Poor pimento cheese. The world just couldn't leave it alone.
As long as it stuck around the Carolinas, it stayed humble, true to its working-class roots.
Sure, we might spread it on a hamburger or nuke it for pimento cheese dip. But mostly, we kept it simple, in white bread sandwiches or smeared on crackers.
After all, when you have something that basic - at its heart, it's just shredded cheese and diced pimentos mixed with mayonnaise - it's best to let it be. Save your energy for debating those three basic elements: coarsely shredded vs. finely grated cheese, pimentos vs. roasted red peppers, Hellmann's vs. Duke's vs. Kraft Miracle Whip.
But now the rest of the world has discovered it. Publications from Bon Appetit to Nation's Restaurant News have declared pimento cheese the hot food trend of 2011. And we know what that means, right?
Words like "artisanal" are getting thrown around. It's getting paired up with fussy things like aioli, panko and Kobe beef. It's turning up in places it was never intended to go, such as sushi and cheesecake.
It's like we sent our child out into the world and she came home in high heels and too much makeup.
Show some respect, people. After all, this is the food we call "the pate of the South."
Mills and tea rooms
Despite all the pimento cheese debates, one thing most sources agree on is that it started in the South, with a strong connection to the Carolinas. The latest to make the case is culinary history buff Rick McDaniel, who just published a book, "An Irresistible History of Southern Food" (The History Press, $24.99).
Although he thinks pimento cheese probably dates to 1870 or so, the earliest printed recipe he found was in an Asheville book called "The Queen of Appalachia Cookbook," dating from around 1910.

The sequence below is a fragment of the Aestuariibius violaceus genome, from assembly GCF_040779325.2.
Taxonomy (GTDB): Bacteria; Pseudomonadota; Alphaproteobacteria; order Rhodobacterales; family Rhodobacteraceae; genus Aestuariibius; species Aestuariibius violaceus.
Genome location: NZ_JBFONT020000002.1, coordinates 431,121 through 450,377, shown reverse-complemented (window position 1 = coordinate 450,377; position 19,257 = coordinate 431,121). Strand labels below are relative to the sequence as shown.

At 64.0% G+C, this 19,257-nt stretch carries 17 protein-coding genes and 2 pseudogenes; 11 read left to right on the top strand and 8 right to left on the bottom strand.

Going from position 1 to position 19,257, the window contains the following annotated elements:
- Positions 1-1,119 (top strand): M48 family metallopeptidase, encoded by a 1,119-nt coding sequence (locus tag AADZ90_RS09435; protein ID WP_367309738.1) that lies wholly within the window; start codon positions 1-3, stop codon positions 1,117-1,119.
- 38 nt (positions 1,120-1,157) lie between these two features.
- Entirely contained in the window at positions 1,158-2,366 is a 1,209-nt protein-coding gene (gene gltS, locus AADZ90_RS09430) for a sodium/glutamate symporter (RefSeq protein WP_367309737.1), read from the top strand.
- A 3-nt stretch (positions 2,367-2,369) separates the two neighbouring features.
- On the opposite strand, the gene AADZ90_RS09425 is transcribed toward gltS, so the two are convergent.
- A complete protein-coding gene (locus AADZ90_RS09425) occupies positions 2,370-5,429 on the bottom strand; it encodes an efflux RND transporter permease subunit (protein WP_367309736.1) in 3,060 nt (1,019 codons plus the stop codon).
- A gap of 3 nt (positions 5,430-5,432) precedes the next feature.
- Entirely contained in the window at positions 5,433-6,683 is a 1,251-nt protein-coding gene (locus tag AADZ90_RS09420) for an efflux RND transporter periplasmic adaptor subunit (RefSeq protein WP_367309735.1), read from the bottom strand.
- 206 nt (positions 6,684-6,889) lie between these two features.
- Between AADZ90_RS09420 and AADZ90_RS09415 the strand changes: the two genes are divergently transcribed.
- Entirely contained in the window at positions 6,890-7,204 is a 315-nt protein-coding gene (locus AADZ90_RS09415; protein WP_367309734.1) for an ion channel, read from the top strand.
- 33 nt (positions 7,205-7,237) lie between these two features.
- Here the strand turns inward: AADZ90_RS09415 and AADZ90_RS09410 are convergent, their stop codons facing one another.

"I have no doubt (it's Southern)," says McDaniel. "I've never seen a pimento cheese recipe from a purely Northern cookbook."
Although no one has a definitive answer to why people started using shredded cheese as a sort of mayonnaise-based salad, it took off quickly in the hot Southern summers and really became a staple during the Depression, when cheese was a cheap form of protein.
When Durham food writer Emily Wallace was getting her master's degree in folklore from UNC Chapel Hill in 2010, she wrote her 80-page thesis on pimento cheese.
Wallace gave a lot of thought to the role that pimento cheese played as a product for female entrepreneurs in the South in the 1920s, and the way it managed to be a blue-collar lunch and a polite-society staple at the same time.
"A lot of foods, they start high and move down," she says. "But (pimento cheese) really retained its status as a delicacy." For instance, Eugenia Duke, the founder of Duke's Mayonnaise, sold pimento cheese sandwiches in textile mills at the same time she was serving it at a tea room in a nice hotel.
"And I think that happened all over. As it hit the working class, it never left the tea room menus."
Wallace found that it still retains a strong pull in the Carolinas. When she interviewed the vice president of Moody Dunbar, the nation's leading canner of pimentos, she learned that 80 percent of all pimento cheese spreads are sold in 11 Southeastern markets - and the two largest are Raleigh-Durham and Charlotte.
"It's not a novelty here," she says. "It's a thing of every day."
Despite our affection for it, we Southerners haven't always treated pimento cheese with respect. While the best pimento cheese is homemade, pimento cheese spreads have been sold in supermarkets since the 1940s.
And that wasn't always a good thing. In 1981, novelist Reynolds Price declared that supermarket versions were made "from congealed insecticides."